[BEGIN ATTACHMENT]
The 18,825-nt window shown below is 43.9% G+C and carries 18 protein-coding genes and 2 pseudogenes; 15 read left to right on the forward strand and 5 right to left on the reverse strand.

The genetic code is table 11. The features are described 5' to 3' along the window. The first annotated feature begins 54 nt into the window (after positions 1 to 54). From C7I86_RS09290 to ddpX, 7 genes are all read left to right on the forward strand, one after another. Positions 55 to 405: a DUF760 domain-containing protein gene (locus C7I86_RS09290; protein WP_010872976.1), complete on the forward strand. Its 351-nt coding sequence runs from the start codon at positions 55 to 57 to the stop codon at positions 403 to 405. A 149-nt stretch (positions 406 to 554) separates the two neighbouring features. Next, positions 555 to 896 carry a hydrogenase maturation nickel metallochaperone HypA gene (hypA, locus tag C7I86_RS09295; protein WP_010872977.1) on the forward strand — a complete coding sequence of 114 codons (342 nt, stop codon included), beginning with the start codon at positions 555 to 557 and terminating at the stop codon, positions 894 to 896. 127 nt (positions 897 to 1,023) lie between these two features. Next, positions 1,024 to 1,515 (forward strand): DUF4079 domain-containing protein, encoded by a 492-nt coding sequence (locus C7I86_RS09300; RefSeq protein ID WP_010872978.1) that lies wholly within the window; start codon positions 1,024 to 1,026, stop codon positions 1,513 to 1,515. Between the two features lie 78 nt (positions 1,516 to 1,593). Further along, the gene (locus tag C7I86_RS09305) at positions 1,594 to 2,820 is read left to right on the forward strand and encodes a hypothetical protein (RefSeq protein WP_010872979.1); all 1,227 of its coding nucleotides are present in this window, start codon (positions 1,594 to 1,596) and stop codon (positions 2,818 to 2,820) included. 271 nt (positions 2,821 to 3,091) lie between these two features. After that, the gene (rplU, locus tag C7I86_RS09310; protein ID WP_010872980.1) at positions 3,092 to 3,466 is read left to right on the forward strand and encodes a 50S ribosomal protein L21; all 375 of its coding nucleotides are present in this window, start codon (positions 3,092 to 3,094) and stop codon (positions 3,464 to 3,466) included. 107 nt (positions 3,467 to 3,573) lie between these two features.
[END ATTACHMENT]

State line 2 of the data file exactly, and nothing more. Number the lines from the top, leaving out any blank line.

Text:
The genetic code is table 11. The features are described 5' to 3' along the window. The first annotated feature begins 54 nt into the window (after positions 1 to 54). From C7I86_RS09290 to ddpX, 7 genes are all read left to right on the forward strand, one after another. Positions 55 to 405: a DUF760 domain-containing protein gene (locus C7I86_RS09290; protein WP_010872976.1), complete on the forward strand. Its 351-nt coding sequence runs from the start codon at positions 55 to 57 to the stop codon at positions 403 to 405. A 149-nt stretch (positions 406 to 554) separates the two neighbouring features. Next, positions 555 to 896 carry a hydrogenase maturation nickel metallochaperone HypA gene (hypA, locus tag C7I86_RS09295; protein WP_010872977.1) on the forward strand — a complete coding sequence of 114 codons (342 nt, stop codon included), beginning with the start codon at positions 555 to 557 and terminating at the stop codon, positions 894 to 896. 127 nt (positions 897 to 1,023) lie between these two features. Next, positions 1,024 to 1,515 (forward strand): DUF4079 domain-containing protein, encoded by a 492-nt coding sequence (locus C7I86_RS09300; RefSeq protein ID WP_010872978.1) that lies wholly within the window; start codon positions 1,024 to 1,026, stop codon positions 1,513 to 1,515. Between the two features lie 78 nt (positions 1,516 to 1,593). Further along, the gene (locus tag C7I86_RS09305) at positions 1,594 to 2,820 is read left to right on the forward strand and encodes a hypothetical protein (RefSeq protein WP_010872979.1); all 1,227 of its coding nucleotides are present in this window, start codon (positions 1,594 to 1,596) and stop codon (positions 2,818 to 2,820) included. 271 nt (positions 2,821 to 3,091) lie between these two features. After that, the gene (rplU, locus tag C7I86_RS09310; protein ID WP_010872980.1) at positions 3,092 to 3,466 is read left to right on the forward strand and encodes a 50S ribosomal protein L21; all 375 of its coding nucleotides are present in this window, start codon (positions 3,092 to 3,094) and stop codon (positions 3,464 to 3,466) included. 107 nt (positions 3,467 to 3,573) lie between these two features.